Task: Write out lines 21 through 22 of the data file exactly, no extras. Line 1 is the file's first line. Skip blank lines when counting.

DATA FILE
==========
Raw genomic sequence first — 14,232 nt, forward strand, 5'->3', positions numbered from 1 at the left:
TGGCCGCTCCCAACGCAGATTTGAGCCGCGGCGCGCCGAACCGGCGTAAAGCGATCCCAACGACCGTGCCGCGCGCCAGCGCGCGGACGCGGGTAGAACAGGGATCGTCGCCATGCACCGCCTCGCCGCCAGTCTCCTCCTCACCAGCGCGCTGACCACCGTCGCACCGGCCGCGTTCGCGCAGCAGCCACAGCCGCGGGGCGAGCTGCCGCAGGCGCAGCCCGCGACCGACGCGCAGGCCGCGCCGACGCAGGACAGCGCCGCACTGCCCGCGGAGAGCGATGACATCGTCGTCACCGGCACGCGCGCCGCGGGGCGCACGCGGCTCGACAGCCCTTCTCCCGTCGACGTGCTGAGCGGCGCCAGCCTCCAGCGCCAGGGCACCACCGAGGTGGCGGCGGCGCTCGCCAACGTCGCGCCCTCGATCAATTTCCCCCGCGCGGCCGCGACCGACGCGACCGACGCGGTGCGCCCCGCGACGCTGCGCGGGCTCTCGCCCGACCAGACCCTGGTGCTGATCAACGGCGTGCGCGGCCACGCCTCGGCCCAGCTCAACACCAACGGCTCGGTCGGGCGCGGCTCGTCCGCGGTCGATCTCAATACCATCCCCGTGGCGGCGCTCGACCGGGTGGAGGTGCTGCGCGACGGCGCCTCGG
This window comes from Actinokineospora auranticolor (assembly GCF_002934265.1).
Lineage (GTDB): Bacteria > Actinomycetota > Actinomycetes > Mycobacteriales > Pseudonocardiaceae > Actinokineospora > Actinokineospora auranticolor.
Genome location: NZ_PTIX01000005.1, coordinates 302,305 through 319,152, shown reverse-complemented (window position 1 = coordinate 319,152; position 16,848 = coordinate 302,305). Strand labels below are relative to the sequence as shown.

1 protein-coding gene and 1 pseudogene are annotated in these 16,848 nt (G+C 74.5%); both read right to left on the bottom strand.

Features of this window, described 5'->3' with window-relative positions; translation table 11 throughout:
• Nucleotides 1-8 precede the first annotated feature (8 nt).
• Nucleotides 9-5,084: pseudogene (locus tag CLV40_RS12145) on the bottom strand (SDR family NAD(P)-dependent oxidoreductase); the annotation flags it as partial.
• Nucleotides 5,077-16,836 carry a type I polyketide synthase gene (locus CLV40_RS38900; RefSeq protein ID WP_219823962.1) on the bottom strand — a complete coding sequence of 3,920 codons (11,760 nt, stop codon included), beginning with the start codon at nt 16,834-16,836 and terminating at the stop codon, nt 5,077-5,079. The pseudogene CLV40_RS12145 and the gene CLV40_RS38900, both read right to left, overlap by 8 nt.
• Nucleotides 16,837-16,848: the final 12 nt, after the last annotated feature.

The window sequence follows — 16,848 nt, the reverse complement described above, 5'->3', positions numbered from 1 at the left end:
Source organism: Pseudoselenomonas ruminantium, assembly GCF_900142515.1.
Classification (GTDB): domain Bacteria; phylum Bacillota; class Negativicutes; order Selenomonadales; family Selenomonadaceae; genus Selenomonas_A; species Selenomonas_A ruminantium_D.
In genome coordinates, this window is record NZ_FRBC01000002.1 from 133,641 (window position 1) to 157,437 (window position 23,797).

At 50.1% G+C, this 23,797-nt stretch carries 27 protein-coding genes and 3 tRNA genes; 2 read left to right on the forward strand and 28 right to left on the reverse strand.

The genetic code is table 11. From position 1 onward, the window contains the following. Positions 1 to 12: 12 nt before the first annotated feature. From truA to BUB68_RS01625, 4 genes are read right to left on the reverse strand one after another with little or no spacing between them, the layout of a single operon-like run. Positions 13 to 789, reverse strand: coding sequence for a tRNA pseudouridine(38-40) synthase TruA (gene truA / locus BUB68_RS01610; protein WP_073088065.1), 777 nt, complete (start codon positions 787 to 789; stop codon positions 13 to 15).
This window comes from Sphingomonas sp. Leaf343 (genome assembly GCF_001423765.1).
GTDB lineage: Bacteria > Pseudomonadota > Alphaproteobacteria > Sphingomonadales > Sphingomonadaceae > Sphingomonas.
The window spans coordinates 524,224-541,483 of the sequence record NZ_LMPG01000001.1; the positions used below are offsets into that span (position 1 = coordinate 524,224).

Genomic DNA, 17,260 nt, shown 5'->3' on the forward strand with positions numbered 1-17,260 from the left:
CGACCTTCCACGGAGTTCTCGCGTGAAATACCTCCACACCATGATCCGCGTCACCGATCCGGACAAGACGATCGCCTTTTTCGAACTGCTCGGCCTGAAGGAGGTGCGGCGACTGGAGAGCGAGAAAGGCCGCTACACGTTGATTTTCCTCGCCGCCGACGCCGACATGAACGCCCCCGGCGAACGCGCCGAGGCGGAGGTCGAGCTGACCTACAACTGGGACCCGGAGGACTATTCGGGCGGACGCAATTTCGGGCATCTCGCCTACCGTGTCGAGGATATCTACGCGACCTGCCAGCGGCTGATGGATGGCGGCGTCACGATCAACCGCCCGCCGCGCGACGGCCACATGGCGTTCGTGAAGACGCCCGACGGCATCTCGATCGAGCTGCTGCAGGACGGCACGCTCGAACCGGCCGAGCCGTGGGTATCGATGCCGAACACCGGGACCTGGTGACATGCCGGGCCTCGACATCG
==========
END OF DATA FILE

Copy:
Genomic DNA, 17,260 nt, shown 5'->3' on the forward strand with positions numbered 1-17,260 from the left:
CGACCTTCCACGGAGTTCTCGCGTGAAATACCTCCACACCATGATCCGCGTCACCGATCCGGACAAGACGATCGCCTTTTTCGAACTGCTCGGCCTGAAGGAGGTGCGGCGACTGGAGAGCGAGAAAGGCCGCTACACGTTGATTTTCCTCGCCGCCGACGCCGACATGAACGCCCCCGGCGAACGCGCCGAGGCGGAGGTCGAGCTGACCTACAACTGGGACCCGGAGGACTATTCGGGCGGACGCAATTTCGGGCATCTCGCCTACCGTGTCGAGGATATCTACGCGACCTGCCAGCGGCTGATGGATGGCGGCGTCACGATCAACCGCCCGCCGCGCGACGGCCACATGGCGTTCGTGAAGACGCCCGACGGCATCTCGATCGAGCTGCTGCAGGACGGCACGCTCGAACCGGCCGAGCCGTGGGTATCGATGCCGAACACCGGGACCTGGTGACATGCCGGGCCTCGACATCG